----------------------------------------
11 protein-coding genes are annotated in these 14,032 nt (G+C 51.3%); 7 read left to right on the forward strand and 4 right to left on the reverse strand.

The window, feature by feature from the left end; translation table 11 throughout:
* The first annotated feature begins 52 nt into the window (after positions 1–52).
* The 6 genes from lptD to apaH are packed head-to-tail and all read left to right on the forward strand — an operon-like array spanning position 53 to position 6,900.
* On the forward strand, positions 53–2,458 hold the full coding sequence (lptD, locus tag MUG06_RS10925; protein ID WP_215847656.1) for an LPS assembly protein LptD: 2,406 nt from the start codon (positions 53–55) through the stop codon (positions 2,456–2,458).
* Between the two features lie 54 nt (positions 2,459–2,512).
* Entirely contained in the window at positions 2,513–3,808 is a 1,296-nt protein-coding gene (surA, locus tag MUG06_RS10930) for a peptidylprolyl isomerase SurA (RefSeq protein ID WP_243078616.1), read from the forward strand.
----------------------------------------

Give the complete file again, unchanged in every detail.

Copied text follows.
11 protein-coding genes are annotated in these 14,032 nt (G+C 51.3%); 7 read left to right on the forward strand and 4 right to left on the reverse strand.

The window, feature by feature from the left end; translation table 11 throughout:
* The first annotated feature begins 52 nt into the window (after positions 1–52).
* The 6 genes from lptD to apaH are packed head-to-tail and all read left to right on the forward strand — an operon-like array spanning position 53 to position 6,900.
* On the forward strand, positions 53–2,458 hold the full coding sequence (lptD, locus tag MUG06_RS10925; protein ID WP_215847656.1) for an LPS assembly protein LptD: 2,406 nt from the start codon (positions 53–55) through the stop codon (positions 2,456–2,458).
* Between the two features lie 54 nt (positions 2,459–2,512).
* Entirely contained in the window at positions 2,513–3,808 is a 1,296-nt protein-coding gene (surA, locus tag MUG06_RS10930) for a peptidylprolyl isomerase SurA (RefSeq protein ID WP_243078616.1), read from the forward strand.